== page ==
Ned gained a lease on his lamprey-themed, vampire-prototype life. His new handler Amanda is ready with fashion advice, business acumen, or her gun. He provides days-long orgasms to now higher-paying clients. Ned wants to bury his selfish past. Thanks to his new magic books, he resolves to fight his family of fellow prototypes, the Formulae.
When Amanda finds Evil at a big box electronics store, Ned leaps in ready to fight and get that employee discount. But the best employees disappear. Mysterious customers buy startling amounts of stuff. TVs show visions of cannibal blood-feasts. Spirits say the store is doomed.
Are the Formulae involved?
In the spirit of Clive Barker and Stephen King, Ned gets fishy. Can he save the missing employees? Save the store from massacre? Or will he just swim away with quality electronics at a low price?

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Amazon Review: FIVE STARS for Lampreyhead Book One!

24 10 2018

He was created to please Satan, then – abandoned. Our hero is an abominable creature who, though…

Says author Dona Fox!

Click it! Click it and read!

My romp has emotional underpinnings that may out-Herzog Herzog. If you like the idea of Herzog creating a “Buffy” episode, it seems this may be the series for you.

Find out for yourself! Click the cover to read on Kindle Unlimited or purchase it outright. It’s just in time for Halloween. Takes only three hours to read. Try it today.

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942 Downloads! Be The First To Review!

10 10 2018

The launch of “Fishtown Blood Bath” couldn’t have gone better, y’all!

As of this morning, 942 of you have downloaded the free Kindle book and are racing to be the cool kid with the first review.

At 36,000 words, it’s a quick, rowdy read. See weird vampires, guns, magic, and very nearly the end of the world.

It’ll be an afternoon well spent. Download a free copy now. Offer ends Saturday.

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Get Your “Lampreyhead” On Today!

9 10 2018

The buzz is getting buzzier! Page reads are flying on Kindle Unlimited. Says a reviewer:

I could see this as a series on SyFy.

Starring Bruce Campbell? Swoon!

Is the reader right? Could this be sponsored by Geico?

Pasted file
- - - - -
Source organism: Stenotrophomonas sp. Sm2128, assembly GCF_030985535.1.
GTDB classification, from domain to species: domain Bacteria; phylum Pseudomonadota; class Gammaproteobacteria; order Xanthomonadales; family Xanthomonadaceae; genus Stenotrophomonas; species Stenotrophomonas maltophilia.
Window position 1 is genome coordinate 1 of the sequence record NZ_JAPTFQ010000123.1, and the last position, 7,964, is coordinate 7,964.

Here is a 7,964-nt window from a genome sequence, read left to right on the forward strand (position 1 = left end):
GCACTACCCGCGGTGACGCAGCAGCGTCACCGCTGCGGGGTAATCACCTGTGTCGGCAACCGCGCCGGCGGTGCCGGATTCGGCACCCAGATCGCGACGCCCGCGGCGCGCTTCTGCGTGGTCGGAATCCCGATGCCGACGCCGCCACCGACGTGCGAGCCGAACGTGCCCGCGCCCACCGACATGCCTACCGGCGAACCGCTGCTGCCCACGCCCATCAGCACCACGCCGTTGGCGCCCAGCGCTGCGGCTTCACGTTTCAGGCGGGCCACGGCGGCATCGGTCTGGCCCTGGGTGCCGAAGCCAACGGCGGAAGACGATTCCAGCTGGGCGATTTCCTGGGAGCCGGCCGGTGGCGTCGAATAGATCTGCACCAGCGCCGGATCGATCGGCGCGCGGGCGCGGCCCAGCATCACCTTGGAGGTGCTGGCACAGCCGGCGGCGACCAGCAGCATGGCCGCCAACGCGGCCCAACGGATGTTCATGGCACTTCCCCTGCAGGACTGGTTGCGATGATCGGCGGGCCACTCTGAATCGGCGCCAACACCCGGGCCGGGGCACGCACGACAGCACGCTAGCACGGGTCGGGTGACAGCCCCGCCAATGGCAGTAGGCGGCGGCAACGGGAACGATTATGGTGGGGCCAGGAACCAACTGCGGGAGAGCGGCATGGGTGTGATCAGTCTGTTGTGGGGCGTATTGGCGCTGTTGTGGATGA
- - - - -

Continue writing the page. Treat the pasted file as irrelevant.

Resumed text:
Have a look for yourself. It’s on Kindle Unlimited or get it for free on today!

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Tomorrow Get “A Toothsome Romp”! For FREE!

8 10 2018

A reader declared “Fishtown Blood Bath: Lampreyhead Book One”:

A toothsome romp from start to finish. Juicy but not too gory.

Don’t miss out on a book filled with vampire prototypes, evil magic, the personal growth regimen of the undead, and why Satan hasn’t shown up on Earth yet. Read it for free starting Tuesday. Or click below and read it on Kindle Unlimited today.

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Which Would Be The Better Vampire?

1 06 2018

There’s a vampire who has existed for centuries. He is fluent in a dozen languages. He has traveled the world. He has been present at all major historic events. He is expert in the humanities and sciences. He plays several musical instruments so well he can move you to tears. He is suave, unflappable, and incredibly smug.

Would it better if he fed by ramming his head up his victim’s butt, or for his butt to expand cartoonishly to engulf his victim?

Update: I got one vote for each so far.





In Totally Insulated, Unrelated-To-World News, I’ve Got Another Novel and…

10 11 2016

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…I’ve gotten to 13K words in NaNoWriMo.
You all know NaNoWriMo. It’s my first time. I needed some sort of boost, because I’m two novels behind in my Five Year Plan, which ends in December. I’d be needing Beta Readers to give me critiques. Would you like to read the draft?
So far, having a deadline’s been working pretty well. Due to genetics and upbringing, I am suspicious of any sort of organized “fun” activity, but this is working out.
This novel is a sequel to my Stoker long-listed novel “The Flesh Sutra”, which is set in 1890s San Francisco and contains body horror, Tantric sex, ruminations about romantic love, and a dysfunctional relationship between two increasingly powerful mystics. Would you like to be a Beta Reader?
This new novel has a working title “The Flesh Frequency” and is set in 1971 San Francisco.
Weird Stuff count so far:

  • A Jim Morrisson/Brian Wilson analog has his soul imbued in his last recording, to have that recording duplicated over-and-over, so that he is doing the same song over-and-over until his torment goes multi-Platinum.
  • An antiquarian who likes young flesh realizes what coins and lovers have in common, and molds so medallions of smelted gold upon his own body.
  • An aspiring Satanist steals the wrong body and discovers enlightenment is infinitesimally different than death.
  • The protagonist has to choose between a passionless existence and a greater meaning placing all humanity at risk.

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  • Remember Olivia? One word: sokushinbutsu

I have to get to 50K by the end of a holiday month.
Would any of you good people like to be a Beta Reader?

Header photo courtesy of this rather interesting story.





Chewing Out From An Eyesocket Soon At A Bargain Rate

25 09 2016

and other sad fates await later this week! On the preliminary ballot for the 2014 Stoker Awards and ready for your eager eyes. Only $.99 this coming Friday.